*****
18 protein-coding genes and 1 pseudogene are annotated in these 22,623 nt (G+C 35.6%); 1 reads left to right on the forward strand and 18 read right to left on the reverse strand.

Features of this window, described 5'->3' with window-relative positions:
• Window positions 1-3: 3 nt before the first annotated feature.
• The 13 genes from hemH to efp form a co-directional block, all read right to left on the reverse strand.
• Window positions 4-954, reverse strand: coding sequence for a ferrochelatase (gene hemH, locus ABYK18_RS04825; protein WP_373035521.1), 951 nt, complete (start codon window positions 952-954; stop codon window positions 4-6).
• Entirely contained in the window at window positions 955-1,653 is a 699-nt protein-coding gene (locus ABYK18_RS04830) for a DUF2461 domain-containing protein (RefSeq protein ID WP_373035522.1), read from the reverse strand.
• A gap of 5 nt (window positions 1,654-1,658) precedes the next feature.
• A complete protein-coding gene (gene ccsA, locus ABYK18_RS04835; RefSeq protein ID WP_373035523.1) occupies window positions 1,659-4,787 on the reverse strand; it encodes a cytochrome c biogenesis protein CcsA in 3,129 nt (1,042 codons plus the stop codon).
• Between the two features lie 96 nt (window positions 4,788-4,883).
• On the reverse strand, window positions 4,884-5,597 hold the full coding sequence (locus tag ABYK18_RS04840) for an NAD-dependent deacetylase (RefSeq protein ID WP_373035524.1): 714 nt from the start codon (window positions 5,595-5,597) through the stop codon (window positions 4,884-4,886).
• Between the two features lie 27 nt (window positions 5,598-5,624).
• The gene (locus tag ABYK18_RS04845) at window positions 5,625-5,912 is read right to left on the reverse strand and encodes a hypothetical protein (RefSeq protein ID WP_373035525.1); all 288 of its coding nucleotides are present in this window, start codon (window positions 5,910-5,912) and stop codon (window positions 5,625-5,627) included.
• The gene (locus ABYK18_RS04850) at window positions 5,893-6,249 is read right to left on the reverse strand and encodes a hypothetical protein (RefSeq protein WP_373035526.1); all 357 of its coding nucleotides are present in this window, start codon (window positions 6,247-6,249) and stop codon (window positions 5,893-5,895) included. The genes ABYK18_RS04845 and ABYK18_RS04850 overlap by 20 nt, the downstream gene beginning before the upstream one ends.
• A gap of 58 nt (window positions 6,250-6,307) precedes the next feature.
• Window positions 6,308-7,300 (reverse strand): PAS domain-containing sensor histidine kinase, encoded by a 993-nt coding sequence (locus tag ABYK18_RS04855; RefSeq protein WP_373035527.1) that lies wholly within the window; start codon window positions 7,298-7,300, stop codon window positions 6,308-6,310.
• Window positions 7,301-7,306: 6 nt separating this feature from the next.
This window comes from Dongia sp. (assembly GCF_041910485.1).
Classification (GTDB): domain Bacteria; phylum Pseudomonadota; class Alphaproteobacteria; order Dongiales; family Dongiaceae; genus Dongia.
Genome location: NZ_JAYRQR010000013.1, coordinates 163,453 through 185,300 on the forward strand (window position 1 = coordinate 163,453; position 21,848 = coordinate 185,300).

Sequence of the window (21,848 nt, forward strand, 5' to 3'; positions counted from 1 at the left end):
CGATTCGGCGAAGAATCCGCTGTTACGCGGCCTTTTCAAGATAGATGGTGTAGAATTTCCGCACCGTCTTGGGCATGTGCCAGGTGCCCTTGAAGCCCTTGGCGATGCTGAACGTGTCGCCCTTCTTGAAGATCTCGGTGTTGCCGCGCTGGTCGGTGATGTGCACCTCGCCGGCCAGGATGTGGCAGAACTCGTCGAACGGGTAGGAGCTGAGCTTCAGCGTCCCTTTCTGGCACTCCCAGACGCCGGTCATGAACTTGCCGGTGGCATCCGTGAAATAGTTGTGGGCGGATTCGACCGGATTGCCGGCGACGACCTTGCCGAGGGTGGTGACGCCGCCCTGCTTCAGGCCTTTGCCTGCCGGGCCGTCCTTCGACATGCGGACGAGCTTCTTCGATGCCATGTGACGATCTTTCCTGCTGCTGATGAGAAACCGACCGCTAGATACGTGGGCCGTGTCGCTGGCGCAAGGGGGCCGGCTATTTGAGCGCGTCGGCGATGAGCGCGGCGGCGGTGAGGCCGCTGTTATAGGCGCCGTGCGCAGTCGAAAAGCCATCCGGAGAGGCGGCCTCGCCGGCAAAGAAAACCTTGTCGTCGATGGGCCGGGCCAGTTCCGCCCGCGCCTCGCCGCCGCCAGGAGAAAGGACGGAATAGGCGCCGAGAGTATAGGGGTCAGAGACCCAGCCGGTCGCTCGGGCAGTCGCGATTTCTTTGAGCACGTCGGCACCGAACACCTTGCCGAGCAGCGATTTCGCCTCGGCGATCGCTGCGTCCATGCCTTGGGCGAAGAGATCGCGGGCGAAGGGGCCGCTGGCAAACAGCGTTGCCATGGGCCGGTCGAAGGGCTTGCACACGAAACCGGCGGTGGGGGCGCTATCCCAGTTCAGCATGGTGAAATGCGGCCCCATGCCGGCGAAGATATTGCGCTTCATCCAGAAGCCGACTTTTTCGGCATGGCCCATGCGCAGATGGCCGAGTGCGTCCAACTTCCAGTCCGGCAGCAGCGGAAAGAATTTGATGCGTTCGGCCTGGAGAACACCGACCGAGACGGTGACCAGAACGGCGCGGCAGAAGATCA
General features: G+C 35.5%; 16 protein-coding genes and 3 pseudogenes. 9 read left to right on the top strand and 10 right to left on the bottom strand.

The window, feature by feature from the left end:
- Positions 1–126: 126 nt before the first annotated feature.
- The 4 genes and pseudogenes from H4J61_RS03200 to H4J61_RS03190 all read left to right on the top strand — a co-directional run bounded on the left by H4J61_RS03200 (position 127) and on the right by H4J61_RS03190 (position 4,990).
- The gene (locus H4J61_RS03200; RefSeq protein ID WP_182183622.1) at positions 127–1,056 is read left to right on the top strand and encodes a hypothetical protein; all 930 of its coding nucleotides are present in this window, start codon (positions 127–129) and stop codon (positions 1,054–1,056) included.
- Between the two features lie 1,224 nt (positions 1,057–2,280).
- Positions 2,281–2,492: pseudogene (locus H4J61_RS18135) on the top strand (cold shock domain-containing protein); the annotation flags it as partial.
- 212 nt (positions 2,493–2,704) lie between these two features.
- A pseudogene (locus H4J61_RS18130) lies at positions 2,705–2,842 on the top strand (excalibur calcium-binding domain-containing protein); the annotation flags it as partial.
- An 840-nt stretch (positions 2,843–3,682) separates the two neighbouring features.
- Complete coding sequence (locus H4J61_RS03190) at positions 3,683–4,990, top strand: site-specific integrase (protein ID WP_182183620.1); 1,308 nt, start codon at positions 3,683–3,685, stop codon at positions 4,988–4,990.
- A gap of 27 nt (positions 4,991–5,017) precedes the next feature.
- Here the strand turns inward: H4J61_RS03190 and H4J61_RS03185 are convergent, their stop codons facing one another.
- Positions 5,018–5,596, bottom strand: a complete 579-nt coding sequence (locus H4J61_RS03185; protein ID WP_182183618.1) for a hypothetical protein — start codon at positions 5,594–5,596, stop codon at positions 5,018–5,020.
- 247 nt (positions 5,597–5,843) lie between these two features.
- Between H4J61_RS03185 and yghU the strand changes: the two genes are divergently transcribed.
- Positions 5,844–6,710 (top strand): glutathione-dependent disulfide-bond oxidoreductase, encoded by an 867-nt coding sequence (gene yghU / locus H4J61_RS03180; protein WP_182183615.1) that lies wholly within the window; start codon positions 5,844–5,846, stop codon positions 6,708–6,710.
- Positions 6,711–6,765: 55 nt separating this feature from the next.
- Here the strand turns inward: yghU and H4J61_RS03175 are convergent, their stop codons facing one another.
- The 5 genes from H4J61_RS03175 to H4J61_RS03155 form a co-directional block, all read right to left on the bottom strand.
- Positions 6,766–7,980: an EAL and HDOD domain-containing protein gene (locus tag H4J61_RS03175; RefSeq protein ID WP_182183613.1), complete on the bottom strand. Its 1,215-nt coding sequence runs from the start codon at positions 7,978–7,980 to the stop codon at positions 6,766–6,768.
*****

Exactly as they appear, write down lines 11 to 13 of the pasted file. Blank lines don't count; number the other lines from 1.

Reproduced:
• Between the two features lie 27 nt (window positions 5,598-5,624).
• The gene (locus tag ABYK18_RS04845) at window positions 5,625-5,912 is read right to left on the reverse strand and encodes a hypothetical protein (RefSeq protein ID WP_373035525.1); all 288 of its coding nucleotides are present in this window, start codon (window positions 5,910-5,912) and stop codon (window positions 5,625-5,627) included.
• The gene (locus ABYK18_RS04850) at window positions 5,893-6,249 is read right to left on the reverse strand and encodes a hypothetical protein (RefSeq protein WP_373035526.1); all 357 of its coding nucleotides are present in this window, start codon (window positions 6,247-6,249) and stop codon (window positions 5,893-5,895) included. The genes ABYK18_RS04845 and ABYK18_RS04850 overlap by 20 nt, the downstream gene beginning before the upstream one ends.